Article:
[Li Zhang] and his colleagues at the Chinese University of Hong Kong (CUHK) have developed a blob of goo that can navigate complex surroundings, grow an ‘arm’, grasp a wire and move it, encapsulate a small object and carry it. As explained in the research paper, the secret is in the non-Newtonian material the bots are made of.
You can make a similar concoction at home, usually called “slime”, with corn starch and water. Deformed slowly, it will move like a fluid. Deformed rapidly, it behaves like an elastic solid. CUHK’s version is polyvinyl alcohol, glass coated NdFeB microparticles (neodymium magnets), and borax.
This dual behavior lets the robot do amazing things. Placed on a surface, they made the blob extend pseudopods by dragging underneath with a magnet, then used a circular field to make it grasp and transport a wire. They used a similar technique in the other axis to swallow an object. The CUHK group are promoting this as a way to retrieve foreign objects in the body (like an accidentally swallowed button cell).
Nd magnets are made by sintering Nd2O3 or NdFeB in a strong magnetic field. Nd2O3 is available from SigmaAldrich at only slightly eye watering prices. Polyvinyl alcohol and borax are easily available. This seems like a hobbyist do-able project (Nd is toxic, use precautions).
We’ve been covering micro robots for some time. Back in 2014 we covered swarm micro robots. This project uses an external field to move a small Nd magnet, and all the way back in 2014 we covered early work in this field.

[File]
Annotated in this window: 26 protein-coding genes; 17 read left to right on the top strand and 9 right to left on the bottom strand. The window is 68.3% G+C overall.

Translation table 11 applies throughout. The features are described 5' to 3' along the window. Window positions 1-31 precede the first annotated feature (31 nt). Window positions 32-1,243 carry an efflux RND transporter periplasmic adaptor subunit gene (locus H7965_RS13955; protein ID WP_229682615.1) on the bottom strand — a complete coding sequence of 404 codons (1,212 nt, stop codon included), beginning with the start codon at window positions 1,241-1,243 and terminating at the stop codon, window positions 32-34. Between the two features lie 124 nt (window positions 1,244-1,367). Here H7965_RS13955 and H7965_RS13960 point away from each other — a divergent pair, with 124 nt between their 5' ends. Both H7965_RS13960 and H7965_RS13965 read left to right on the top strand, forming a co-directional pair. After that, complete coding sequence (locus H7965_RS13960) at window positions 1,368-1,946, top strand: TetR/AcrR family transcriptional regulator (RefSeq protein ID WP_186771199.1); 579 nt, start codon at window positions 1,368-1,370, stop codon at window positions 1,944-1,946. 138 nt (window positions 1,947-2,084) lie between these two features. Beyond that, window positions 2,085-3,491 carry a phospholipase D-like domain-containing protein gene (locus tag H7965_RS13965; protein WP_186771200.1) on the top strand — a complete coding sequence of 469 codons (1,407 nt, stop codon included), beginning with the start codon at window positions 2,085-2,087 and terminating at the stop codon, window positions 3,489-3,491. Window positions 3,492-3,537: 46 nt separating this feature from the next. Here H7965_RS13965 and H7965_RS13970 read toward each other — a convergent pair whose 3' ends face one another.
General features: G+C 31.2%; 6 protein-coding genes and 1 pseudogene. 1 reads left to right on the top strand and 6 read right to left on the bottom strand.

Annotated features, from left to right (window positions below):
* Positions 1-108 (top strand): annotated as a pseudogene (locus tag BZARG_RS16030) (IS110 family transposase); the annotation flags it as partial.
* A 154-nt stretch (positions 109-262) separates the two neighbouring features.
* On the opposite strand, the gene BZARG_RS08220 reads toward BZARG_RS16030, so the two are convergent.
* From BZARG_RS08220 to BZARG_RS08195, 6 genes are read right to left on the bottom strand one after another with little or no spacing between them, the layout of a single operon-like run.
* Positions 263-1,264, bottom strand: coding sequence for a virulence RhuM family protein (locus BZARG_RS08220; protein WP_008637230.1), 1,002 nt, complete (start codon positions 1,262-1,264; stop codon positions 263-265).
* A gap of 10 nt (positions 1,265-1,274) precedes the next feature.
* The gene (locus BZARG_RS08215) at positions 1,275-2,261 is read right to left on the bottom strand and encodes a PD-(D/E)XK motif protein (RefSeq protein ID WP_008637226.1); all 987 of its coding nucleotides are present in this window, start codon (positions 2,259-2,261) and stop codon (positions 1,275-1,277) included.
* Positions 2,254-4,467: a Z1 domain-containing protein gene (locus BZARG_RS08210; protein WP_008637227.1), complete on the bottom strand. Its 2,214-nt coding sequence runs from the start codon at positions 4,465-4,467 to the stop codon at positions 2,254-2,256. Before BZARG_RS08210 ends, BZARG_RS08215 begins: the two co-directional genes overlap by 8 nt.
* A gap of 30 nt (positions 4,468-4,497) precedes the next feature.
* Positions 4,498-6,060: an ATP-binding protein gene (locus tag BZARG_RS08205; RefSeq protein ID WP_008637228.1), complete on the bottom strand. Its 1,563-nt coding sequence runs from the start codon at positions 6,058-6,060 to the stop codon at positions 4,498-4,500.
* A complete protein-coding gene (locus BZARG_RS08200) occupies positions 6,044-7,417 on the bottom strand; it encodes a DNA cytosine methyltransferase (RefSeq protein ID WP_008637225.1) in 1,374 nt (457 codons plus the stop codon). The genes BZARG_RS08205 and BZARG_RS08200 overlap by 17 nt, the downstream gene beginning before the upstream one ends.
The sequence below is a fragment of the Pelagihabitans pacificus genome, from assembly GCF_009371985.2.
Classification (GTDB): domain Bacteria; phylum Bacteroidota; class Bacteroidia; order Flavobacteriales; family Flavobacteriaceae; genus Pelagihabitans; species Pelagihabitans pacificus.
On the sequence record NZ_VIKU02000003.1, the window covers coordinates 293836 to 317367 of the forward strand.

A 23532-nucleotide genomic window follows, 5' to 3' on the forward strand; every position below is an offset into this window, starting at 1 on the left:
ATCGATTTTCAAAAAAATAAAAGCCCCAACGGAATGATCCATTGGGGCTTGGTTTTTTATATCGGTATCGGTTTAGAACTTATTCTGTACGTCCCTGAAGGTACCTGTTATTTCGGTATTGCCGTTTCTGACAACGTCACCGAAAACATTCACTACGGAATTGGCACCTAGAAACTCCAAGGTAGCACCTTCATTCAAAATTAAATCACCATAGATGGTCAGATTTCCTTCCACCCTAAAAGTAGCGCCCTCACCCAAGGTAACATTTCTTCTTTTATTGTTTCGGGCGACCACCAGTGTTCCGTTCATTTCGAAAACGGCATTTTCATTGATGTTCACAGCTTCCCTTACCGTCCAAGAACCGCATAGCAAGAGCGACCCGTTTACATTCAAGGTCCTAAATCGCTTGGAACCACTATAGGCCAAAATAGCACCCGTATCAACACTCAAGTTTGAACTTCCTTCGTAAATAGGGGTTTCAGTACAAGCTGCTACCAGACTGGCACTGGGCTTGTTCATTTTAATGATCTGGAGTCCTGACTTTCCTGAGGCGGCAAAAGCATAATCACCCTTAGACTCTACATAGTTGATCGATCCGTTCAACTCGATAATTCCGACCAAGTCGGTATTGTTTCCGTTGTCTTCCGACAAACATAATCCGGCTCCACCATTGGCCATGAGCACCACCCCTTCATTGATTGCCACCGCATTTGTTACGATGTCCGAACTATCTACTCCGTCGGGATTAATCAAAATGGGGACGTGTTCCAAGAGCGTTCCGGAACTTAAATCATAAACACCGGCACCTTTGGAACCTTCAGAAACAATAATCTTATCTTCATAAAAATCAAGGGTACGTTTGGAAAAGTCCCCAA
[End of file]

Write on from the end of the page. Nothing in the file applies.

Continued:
6 thoughts on “Attack Of The Magnetic Slime Robots”
‘usually called “slime”’
Isn’t corn starch and water more usually called “oobleck”? The non-newtonian fluid I’ve heard commonly called “slime” is something else entirely.
Anyway, non-newtonian ferrofluid is pretty neat!
Yeah, slime is the stuff you make with borax and PVA glue. This is oobleck.
The “Terminators” are one step closer to reality.
I for one welcome our new replicator overlords.
It doesn’t at all look useful for neutralisation of button cell batteries as it’s doesn’t address why they have become such a problem.
20 years ago the worst a swallowed button cell like a LR44 hearing aid battery could cause would be a plink in the bathroom.
Button cells were 1.2 to 1.5 volts and only discharged at low current for sort periods of time. ie low Joule so they would continue to progress the path at the same rate as everything else and be long discharged before the plink.
The couldn’t supply the current (combined with chemical energy) to burn or fuse them selves into place like a modem button cell.
What’s a realistic range of actually moving these things at all, let alone accurately? Interesting idea though. 336 seconds to move a button battery into the small intestines? How long to get it through the large intestines and out if it goes that way?
“Researchers will need to develop a non-toxic coating before it can be used in the body.” Ahh. That too.
Please be kind and respectful to help make the comments section excellent. (Comment Policy)